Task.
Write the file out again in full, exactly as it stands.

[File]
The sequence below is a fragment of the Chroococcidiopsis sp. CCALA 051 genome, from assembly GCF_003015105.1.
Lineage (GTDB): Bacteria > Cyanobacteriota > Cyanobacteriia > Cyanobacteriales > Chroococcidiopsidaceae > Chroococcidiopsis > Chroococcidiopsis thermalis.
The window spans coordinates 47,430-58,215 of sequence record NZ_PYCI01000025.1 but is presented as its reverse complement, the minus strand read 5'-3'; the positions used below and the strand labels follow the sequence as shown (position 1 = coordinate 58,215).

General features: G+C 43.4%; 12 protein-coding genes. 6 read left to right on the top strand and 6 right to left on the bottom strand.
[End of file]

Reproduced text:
The sequence below is a fragment of the Chroococcidiopsis sp. CCALA 051 genome, from assembly GCF_003015105.1.
Lineage (GTDB): Bacteria > Cyanobacteriota > Cyanobacteriia > Cyanobacteriales > Chroococcidiopsidaceae > Chroococcidiopsis > Chroococcidiopsis thermalis.
The window spans coordinates 47,430-58,215 of sequence record NZ_PYCI01000025.1 but is presented as its reverse complement, the minus strand read 5'-3'; the positions used below and the strand labels follow the sequence as shown (position 1 = coordinate 58,215).

General features: G+C 43.4%; 12 protein-coding genes. 6 read left to right on the top strand and 6 right to left on the bottom strand.